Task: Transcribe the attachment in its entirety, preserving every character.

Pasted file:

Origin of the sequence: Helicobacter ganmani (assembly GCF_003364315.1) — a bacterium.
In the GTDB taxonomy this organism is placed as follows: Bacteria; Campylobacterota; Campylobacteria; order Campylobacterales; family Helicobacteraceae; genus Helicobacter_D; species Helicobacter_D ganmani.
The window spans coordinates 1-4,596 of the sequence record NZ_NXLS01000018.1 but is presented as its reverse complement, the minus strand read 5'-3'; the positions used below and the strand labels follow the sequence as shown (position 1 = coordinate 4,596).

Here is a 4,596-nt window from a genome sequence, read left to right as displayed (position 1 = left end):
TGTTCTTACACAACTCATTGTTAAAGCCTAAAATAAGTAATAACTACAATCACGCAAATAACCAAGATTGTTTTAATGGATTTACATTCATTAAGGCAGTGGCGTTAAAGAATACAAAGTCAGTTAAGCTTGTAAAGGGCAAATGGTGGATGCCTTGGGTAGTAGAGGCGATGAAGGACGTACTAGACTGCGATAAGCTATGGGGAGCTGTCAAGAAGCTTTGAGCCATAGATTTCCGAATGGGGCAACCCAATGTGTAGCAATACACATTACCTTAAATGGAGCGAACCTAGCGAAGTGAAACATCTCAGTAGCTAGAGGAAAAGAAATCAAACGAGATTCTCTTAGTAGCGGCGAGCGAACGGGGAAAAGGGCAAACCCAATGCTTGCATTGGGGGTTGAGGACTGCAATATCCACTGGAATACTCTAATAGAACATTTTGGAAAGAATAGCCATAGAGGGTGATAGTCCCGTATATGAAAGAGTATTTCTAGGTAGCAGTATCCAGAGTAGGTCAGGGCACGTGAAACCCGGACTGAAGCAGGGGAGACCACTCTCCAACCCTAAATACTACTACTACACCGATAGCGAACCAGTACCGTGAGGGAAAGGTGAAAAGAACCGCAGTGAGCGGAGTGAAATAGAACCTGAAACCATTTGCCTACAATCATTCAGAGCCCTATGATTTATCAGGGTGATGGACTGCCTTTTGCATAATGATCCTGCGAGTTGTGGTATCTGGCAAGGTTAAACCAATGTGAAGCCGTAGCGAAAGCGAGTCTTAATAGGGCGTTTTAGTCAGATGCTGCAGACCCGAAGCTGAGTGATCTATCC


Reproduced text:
Origin of the sequence: Helicobacter ganmani (assembly GCF_003364315.1) — a bacterium.
In the GTDB taxonomy this organism is placed as follows: Bacteria; Campylobacterota; Campylobacteria; order Campylobacterales; family Helicobacteraceae; genus Helicobacter_D; species Helicobacter_D ganmani.
The window spans coordinates 1-4,596 of the sequence record NZ_NXLS01000018.1 but is presented as its reverse complement, the minus strand read 5'-3'; the positions used below and the strand labels follow the sequence as shown (position 1 = coordinate 4,596).

Here is a 4,596-nt window from a genome sequence, read left to right as displayed (position 1 = left end):
TGTTCTTACACAACTCATTGTTAAAGCCTAAAATAAGTAATAACTACAATCACGCAAATAACCAAGATTGTTTTAATGGATTTACATTCATTAAGGCAGTGGCGTTAAAGAATACAAAGTCAGTTAAGCTTGTAAAGGGCAAATGGTGGATGCCTTGGGTAGTAGAGGCGATGAAGGACGTACTAGACTGCGATAAGCTATGGGGAGCTGTCAAGAAGCTTTGAGCCATAGATTTCCGAATGGGGCAACCCAATGTGTAGCAATACACATTACCTTAAATGGAGCGAACCTAGCGAAGTGAAACATCTCAGTAGCTAGAGGAAAAGAAATCAAACGAGATTCTCTTAGTAGCGGCGAGCGAACGGGGAAAAGGGCAAACCCAATGCTTGCATTGGGGGTTGAGGACTGCAATATCCACTGGAATACTCTAATAGAACATTTTGGAAAGAATAGCCATAGAGGGTGATAGTCCCGTATATGAAAGAGTATTTCTAGGTAGCAGTATCCAGAGTAGGTCAGGGCACGTGAAACCCGGACTGAAGCAGGGGAGACCACTCTCCAACCCTAAATACTACTACTACACCGATAGCGAACCAGTACCGTGAGGGAAAGGTGAAAAGAACCGCAGTGAGCGGAGTGAAATAGAACCTGAAACCATTTGCCTACAATCATTCAGAGCCCTATGATTTATCAGGGTGATGGACTGCCTTTTGCATAATGATCCTGCGAGTTGTGGTATCTGGCAAGGTTAAACCAATGTGAAGCCGTAGCGAAAGCGAGTCTTAATAGGGCGTTTTAGTCAGATGCTGCAGACCCGAAGCTGAGTGATCTATCC